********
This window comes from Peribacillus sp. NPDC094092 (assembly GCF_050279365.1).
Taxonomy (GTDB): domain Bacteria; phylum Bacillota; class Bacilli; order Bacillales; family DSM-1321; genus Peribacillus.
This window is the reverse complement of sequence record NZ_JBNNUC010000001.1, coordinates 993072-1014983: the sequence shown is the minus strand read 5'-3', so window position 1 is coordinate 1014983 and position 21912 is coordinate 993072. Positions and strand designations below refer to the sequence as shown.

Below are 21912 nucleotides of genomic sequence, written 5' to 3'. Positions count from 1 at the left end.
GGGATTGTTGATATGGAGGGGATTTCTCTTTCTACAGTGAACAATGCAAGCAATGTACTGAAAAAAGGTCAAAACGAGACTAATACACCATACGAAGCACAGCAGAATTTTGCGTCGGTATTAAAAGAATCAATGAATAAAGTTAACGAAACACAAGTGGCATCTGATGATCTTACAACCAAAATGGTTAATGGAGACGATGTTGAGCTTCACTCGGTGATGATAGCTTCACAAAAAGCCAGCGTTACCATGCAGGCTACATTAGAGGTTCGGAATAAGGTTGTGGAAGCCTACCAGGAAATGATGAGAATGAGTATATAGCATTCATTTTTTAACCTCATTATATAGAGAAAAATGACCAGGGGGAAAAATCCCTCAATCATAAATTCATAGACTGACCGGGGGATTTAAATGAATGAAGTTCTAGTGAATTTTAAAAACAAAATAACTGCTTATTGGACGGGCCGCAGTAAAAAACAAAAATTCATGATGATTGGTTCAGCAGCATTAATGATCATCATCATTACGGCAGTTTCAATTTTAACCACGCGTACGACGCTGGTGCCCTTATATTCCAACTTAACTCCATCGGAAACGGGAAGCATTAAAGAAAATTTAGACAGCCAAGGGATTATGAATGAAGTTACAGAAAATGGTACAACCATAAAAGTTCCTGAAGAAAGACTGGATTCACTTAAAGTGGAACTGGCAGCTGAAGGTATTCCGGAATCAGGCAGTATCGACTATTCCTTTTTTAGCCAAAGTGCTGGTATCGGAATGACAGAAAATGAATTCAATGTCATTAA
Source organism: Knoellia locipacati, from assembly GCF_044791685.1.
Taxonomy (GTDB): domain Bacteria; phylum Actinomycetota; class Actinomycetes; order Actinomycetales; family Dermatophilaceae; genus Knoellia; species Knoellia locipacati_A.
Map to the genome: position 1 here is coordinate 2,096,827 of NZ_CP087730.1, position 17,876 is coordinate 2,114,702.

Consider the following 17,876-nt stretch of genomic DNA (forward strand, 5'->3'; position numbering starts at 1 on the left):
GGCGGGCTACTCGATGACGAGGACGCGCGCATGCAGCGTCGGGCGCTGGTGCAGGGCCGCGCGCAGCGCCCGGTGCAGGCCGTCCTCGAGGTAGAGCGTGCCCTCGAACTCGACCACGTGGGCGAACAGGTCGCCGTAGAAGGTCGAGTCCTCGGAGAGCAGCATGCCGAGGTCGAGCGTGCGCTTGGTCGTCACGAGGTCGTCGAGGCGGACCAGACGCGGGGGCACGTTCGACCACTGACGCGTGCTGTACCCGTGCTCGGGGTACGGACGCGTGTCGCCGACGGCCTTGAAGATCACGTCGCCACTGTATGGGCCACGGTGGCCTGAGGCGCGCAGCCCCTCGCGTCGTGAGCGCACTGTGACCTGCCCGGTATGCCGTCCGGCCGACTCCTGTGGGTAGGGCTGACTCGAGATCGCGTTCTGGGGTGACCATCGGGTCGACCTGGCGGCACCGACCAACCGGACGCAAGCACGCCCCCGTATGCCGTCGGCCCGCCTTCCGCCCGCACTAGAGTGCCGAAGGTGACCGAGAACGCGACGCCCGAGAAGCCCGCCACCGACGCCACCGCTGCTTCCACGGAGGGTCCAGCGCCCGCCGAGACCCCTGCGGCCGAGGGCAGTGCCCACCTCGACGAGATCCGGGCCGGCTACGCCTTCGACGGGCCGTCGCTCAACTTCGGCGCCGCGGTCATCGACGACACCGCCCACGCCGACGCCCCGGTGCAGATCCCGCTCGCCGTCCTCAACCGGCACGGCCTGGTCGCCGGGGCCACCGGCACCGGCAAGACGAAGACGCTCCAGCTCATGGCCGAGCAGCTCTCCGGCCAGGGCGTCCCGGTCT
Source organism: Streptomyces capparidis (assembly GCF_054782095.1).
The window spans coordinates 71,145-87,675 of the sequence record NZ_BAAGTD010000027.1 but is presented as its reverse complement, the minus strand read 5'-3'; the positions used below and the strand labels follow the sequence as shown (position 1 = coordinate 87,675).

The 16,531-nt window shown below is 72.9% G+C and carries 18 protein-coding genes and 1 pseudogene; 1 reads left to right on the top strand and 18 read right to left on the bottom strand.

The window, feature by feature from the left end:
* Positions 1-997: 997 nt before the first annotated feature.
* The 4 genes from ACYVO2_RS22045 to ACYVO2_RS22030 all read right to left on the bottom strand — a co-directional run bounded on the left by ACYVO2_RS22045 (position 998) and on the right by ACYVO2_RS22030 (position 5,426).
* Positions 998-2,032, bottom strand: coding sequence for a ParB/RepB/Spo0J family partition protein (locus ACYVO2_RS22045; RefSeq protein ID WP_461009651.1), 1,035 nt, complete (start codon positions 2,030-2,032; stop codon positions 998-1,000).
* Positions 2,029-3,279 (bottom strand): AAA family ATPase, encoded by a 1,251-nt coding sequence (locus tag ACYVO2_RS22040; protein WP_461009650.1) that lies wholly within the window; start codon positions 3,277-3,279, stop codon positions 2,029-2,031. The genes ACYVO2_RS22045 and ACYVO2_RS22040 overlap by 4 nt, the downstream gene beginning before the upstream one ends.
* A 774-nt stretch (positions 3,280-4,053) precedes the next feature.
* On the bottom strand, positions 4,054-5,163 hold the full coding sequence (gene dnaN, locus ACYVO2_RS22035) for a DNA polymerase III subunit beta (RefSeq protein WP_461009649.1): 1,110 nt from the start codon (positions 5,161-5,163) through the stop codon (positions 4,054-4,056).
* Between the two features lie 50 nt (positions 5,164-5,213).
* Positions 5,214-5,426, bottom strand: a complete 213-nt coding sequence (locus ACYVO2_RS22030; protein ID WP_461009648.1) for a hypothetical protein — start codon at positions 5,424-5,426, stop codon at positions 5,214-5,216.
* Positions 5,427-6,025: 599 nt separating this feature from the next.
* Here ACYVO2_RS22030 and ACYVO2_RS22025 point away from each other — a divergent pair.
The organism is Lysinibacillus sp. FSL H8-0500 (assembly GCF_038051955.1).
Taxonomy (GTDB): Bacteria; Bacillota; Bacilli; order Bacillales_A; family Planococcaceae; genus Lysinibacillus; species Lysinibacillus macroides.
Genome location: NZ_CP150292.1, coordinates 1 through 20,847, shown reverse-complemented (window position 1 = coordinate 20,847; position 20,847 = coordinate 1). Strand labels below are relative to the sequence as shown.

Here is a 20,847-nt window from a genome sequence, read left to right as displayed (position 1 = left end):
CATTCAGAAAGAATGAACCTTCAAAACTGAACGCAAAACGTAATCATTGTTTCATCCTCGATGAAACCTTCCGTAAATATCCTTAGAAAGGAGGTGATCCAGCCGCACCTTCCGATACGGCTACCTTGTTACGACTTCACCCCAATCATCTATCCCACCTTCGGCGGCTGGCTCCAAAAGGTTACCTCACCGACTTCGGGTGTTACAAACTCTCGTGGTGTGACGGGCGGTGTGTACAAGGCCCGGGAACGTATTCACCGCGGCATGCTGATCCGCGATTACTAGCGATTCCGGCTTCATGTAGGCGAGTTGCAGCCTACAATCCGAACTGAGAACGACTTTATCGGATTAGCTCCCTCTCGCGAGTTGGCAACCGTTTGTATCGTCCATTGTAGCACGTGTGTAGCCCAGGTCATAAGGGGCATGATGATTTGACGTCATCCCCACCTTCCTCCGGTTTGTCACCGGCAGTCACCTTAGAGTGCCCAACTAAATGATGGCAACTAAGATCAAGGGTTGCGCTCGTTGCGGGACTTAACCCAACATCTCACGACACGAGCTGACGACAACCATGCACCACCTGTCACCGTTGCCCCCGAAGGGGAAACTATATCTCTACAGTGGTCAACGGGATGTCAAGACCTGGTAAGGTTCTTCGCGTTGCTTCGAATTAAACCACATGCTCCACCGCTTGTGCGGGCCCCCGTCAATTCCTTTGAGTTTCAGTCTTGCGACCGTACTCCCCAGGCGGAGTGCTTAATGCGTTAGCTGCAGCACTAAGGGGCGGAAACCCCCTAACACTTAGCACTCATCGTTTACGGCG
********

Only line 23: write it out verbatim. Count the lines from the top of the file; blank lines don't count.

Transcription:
* Positions 5,427-6,025: 599 nt separating this feature from the next.